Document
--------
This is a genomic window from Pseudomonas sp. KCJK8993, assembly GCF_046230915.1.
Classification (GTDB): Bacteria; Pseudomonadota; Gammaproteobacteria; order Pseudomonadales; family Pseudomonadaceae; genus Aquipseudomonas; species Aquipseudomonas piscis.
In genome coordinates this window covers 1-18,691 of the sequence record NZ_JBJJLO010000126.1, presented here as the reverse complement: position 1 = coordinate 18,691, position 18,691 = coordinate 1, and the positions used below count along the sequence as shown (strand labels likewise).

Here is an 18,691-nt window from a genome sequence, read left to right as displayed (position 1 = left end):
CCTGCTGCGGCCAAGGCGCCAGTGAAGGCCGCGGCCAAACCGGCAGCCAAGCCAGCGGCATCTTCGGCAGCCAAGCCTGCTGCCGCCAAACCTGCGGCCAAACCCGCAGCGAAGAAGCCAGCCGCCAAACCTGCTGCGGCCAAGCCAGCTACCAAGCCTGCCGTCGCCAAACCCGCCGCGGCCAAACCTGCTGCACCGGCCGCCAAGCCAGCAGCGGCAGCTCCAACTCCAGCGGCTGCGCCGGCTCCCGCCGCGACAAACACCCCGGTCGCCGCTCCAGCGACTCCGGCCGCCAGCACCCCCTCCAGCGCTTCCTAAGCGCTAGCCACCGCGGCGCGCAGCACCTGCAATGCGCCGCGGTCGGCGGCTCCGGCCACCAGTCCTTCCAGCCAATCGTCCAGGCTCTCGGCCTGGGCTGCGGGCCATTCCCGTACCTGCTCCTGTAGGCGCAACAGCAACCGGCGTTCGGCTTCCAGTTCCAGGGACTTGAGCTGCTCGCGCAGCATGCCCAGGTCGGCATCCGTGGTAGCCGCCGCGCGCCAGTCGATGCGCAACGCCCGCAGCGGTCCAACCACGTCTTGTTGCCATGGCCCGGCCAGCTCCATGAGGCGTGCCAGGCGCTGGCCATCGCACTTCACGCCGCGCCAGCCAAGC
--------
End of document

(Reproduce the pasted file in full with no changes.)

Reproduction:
This is a genomic window from Pseudomonas sp. KCJK8993, assembly GCF_046230915.1.
Classification (GTDB): Bacteria; Pseudomonadota; Gammaproteobacteria; order Pseudomonadales; family Pseudomonadaceae; genus Aquipseudomonas; species Aquipseudomonas piscis.
In genome coordinates this window covers 1-18,691 of the sequence record NZ_JBJJLO010000126.1, presented here as the reverse complement: position 1 = coordinate 18,691, position 18,691 = coordinate 1, and the positions used below count along the sequence as shown (strand labels likewise).

Here is an 18,691-nt window from a genome sequence, read left to right as displayed (position 1 = left end):
CCTGCTGCGGCCAAGGCGCCAGTGAAGGCCGCGGCCAAACCGGCAGCCAAGCCAGCGGCATCTTCGGCAGCCAAGCCTGCTGCCGCCAAACCTGCGGCCAAACCCGCAGCGAAGAAGCCAGCCGCCAAACCTGCTGCGGCCAAGCCAGCTACCAAGCCTGCCGTCGCCAAACCCGCCGCGGCCAAACCTGCTGCACCGGCCGCCAAGCCAGCAGCGGCAGCTCCAACTCCAGCGGCTGCGCCGGCTCCCGCCGCGACAAACACCCCGGTCGCCGCTCCAGCGACTCCGGCCGCCAGCACCCCCTCCAGCGCTTCCTAAGCGCTAGCCACCGCGGCGCGCAGCACCTGCAATGCGCCGCGGTCGGCGGCTCCGGCCACCAGTCCTTCCAGCCAATCGTCCAGGCTCTCGGCCTGGGCTGCGGGCCATTCCCGTACCTGCTCCTGTAGGCGCAACAGCAACCGGCGTTCGGCTTCCAGTTCCAGGGACTTGAGCTGCTCGCGCAGCATGCCCAGGTCGGCATCCGTGGTAGCCGCCGCGCGCCAGTCGATGCGCAACGCCCGCAGCGGTCCAACCACGTCTTGTTGCCATGGCCCGGCCAGCTCCATGAGGCGTGCCAGGCGCTGGCCATCGCACTTCACGCCGCGCCAGCCAAGC